Under consent decree, Baltimore police implement new process: Stop, search, arrest
Wednesday, February 10, 2021
The Baltimore Police Department has new policies in place intended to help officers effectively fight crime while building trust with communities.
Baltimore Police Commissioner Michael Harrison says his department is getting positive feedback from officers and the community. It is part of the effort to reform the police department.
Harrison says the training covers 11 different areas and one officer described how it is helping him on the streets.
“We’re not nearly where we need to be, but we are progressing at a good pace,” Harrison said.
Harrison provided updates on the consent decree Wednesday as his department continues working on de-escalation techniques, use of appropriate force, transparency, community policing and accountability.
The commissioner also announced implementing a new stop, search and arrest policy.
“To be clear, these policies do not handcuff our police officers,” Harrison said.
Harrison said the changes help officers effectively fight crime and build community trust.
“Taking that training and applying it to real world as you’re on the street, it gives you more avenues, more tools when you’re interacting with the public so you can take the appropriate actions,” BPD Officer Matt Cliningstein said.
The team that monitors consent decree compliance calls this an important milestone.
In a statement, the team cites the U.S Department of Justice 2015-2016 investigation of BPD that found the department was “Engaged in an unconstitutional pattern-and-practice of stopping, searching and arresting Baltimoreans without legal justification and based on their race.” It was this pattern and practice that reflected BPD’s “warrior” policing culture and eroded community trust.
According to the team, “Now is when the rubber meets the road: BPD must show that its new policies and training are having a measurable, tangible impact on the street—that its officers are treating community members with respect and carrying out their core law enforcement duties fairly and constitutionally.”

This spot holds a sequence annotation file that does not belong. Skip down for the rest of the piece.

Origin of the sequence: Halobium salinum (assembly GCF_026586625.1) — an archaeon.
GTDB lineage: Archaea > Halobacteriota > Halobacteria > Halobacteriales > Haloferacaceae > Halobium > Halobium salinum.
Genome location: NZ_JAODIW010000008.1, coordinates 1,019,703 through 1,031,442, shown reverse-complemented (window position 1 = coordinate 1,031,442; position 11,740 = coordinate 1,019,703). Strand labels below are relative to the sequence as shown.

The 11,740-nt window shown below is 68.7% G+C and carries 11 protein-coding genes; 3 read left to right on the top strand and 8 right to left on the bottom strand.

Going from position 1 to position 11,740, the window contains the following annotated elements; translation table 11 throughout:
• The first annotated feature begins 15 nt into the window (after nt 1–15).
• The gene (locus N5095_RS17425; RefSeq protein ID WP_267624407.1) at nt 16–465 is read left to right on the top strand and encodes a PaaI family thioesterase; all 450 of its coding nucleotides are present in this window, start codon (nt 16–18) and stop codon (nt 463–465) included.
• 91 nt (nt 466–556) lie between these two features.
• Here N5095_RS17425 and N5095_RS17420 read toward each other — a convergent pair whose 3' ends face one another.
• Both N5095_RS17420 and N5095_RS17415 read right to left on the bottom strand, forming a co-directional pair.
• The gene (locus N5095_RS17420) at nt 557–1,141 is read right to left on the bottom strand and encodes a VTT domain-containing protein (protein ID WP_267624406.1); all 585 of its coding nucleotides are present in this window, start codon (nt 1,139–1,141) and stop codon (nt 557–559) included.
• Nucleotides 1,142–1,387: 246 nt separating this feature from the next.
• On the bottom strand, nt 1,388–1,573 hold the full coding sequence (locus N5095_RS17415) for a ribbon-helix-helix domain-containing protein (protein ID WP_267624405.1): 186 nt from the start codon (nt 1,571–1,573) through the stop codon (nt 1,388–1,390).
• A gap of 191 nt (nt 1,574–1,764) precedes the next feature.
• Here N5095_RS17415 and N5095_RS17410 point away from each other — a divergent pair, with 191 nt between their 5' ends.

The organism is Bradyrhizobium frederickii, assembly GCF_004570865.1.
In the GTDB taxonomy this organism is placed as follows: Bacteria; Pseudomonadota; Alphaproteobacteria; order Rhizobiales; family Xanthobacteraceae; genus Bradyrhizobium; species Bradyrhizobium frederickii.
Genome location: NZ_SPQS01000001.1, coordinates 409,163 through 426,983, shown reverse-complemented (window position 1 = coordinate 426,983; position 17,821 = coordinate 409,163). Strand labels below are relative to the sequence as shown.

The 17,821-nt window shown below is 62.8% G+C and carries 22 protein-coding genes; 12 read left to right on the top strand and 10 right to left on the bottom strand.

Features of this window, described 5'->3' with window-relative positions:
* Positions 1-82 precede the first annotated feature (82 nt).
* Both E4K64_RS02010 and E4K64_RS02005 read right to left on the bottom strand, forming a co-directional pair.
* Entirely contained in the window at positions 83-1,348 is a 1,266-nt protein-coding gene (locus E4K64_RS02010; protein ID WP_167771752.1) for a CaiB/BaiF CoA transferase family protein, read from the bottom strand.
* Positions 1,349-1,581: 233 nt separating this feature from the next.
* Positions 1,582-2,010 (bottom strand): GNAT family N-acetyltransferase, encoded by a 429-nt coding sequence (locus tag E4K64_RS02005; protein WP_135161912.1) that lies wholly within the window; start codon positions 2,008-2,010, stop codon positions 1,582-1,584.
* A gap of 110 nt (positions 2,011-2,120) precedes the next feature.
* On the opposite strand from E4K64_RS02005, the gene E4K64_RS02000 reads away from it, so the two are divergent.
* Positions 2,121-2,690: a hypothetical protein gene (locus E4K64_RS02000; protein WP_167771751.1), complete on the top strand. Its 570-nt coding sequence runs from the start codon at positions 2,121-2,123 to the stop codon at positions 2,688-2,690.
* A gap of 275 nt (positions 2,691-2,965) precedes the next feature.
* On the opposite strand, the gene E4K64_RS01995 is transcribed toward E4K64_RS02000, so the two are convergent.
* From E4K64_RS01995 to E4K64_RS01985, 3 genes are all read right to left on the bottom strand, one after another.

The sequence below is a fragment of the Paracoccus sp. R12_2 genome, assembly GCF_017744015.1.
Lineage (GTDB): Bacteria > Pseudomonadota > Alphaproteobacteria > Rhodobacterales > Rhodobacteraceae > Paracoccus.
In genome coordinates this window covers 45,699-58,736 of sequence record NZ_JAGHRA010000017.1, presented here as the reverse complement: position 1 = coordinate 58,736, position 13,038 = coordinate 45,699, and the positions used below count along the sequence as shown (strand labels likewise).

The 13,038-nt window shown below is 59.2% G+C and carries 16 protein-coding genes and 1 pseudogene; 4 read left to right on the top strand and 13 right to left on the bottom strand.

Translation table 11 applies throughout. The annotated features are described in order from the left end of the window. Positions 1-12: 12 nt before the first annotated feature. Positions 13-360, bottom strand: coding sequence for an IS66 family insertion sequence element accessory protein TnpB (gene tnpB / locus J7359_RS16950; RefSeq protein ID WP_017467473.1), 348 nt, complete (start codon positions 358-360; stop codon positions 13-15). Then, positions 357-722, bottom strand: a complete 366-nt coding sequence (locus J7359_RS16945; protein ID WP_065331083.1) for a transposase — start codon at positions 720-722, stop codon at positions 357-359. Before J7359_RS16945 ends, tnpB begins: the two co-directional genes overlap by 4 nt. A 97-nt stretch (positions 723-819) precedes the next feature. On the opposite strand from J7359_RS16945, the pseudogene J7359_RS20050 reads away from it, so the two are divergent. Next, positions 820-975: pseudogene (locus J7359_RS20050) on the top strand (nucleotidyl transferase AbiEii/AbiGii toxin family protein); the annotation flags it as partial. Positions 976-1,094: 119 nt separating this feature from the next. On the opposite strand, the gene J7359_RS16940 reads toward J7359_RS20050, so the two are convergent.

“We will continue to transform our department into one that the community wants, needs and most importantly deserves,” the commissioner said.
When asked at the briefing, Harrison said he supports amending the Law Enforcement Bill of Rights.
“And as the police commissioner, I have, as any CEO, the final say on discipline, and that I am able to take disciplinary action when they step outside of the law. training and policy, and if actions are so egregious, I can take swift and decisive action,” he said.
WBAL-TV 11 News did contact the Baltimore City police union for comment on the new policy. The union told 11 News it is still studying it.
The Baltimore Police Consent Decree Monitoring Team released a statement regarding the policy changes, saying: “The Baltimore Police Department’s completion of training and corresponding activation of revised policies on stops, searches and arrests are an important milestone along its path to Consent Decree compliance. In its investigation in 2015-16, the Department of Justice found that BPD was engaged in an unconstitutional pattern-and-practice of stopping, searching and arresting Baltimoreans without legal justification and based on their race. Perhaps more than anything else, it was this pattern-and-practice that reflected BPD’s ‘warrior’ policing culture and eroded community trust.
“Now is when the rubber meets the road: BPD must show that its new policies and training are having a measurable, tangible impact on the street — that its officers are treating community members with respect and carrying out their core law enforcement duties fairly and constitutionally. Particularly with the implementation this spring of BPD’s new record management system, which at long last will enable comprehensive assessment of officer actions in a relational electronic database, the Monitoring Team will focus increasingly on evaluating BPD’s stop, search and arrest practices. Improvements in this area are indispensable to building BPD’s legitimacy, fostering community trust and, ultimately, achieving compliance with the Consent Decree.”